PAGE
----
Senior letter: Hayley Retter

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Dear Ryan Review,

“People generally see what they look for and hear what they listen for.”

The words of author Harper Lee from the novel To Kill a Mockingbird are what initially inspired me to write. After reading this book for the first time at age 13, I learned that art isn’t always painting for people to see or singing for people to hear. Art can be creating a story for people to read. Harper Lee taught me how to love that art; Archbishop Ryan taught me how to write it.

Performing in musicals and speaking as a Ryan Ambassador helped me realize my love for communicating with others. Yet, journalism is what truly helped me discover my path. While junior year is what initially sparked my interest in writing, I fell in love with it my senior year thanks to Mrs. Naab and Mrs. Gimpel. Both teachers taught me to do more than analysis and interpretations. They taught me to fall in love with what I’m writing, to always go deeper. Passion is not easy to teach, so I’m forever thankful they gave me something to care so deeply about.

In addition to the teachers, I’d like to thank anyone who has been a part of my articles, and the senior writers who are all so amazing (especially Jettaka McWilliams). The Ryan Review has given me a unique way to express my opinions, learn about students, and get involved in school. It’s humbling to know that, every time an article was published with my name on it, a small part of me was being fused into Ryan’s legacy. With that being said, I would really like to thank anyone who took the time to read my articles. I know that the Ryan Review is not the most popular tab on the Ryan website, but there is so much hard work behind it, and it really means a lot to me.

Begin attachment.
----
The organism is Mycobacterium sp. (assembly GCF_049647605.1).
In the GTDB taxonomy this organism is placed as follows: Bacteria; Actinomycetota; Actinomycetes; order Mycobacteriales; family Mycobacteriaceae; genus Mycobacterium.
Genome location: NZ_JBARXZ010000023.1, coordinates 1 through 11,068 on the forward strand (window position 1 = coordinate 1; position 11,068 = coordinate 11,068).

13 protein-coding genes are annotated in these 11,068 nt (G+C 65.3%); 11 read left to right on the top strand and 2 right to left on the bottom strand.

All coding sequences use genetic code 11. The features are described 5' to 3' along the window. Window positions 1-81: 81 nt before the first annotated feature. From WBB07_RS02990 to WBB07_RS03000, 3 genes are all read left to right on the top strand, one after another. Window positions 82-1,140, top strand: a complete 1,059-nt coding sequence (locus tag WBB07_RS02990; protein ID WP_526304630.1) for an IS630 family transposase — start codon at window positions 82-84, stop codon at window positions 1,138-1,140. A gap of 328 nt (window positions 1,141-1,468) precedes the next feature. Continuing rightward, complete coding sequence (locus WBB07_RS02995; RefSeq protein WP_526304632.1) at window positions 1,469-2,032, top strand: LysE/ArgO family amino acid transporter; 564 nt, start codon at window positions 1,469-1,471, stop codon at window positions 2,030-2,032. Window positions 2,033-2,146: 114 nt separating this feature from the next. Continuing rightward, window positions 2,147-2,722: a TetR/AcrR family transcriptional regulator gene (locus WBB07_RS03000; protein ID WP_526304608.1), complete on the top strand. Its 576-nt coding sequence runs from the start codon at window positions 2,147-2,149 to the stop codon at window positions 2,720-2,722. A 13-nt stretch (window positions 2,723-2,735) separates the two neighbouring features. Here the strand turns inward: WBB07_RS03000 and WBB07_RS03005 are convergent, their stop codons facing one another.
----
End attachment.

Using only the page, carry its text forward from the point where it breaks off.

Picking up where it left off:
While I do not look back at my high school years with regret, I am very ready to move on. Next year, I will be attending Temple University as a communications major for journalism and broadcasting. Although I’ll dearly miss my fifth period journalism class, I’m eager to learn more about the art of reporting. I’m not the best, but I’ve learned the most valuable lesson any writer can learn: the lesson that writing is not necessarily about being intelligent; it’s about being able to make someone feel something. That what makes writing art, and a true artist does not create for people to see, hear, or read; they create for people to feel.

-Hayley Retter, Managing Editor

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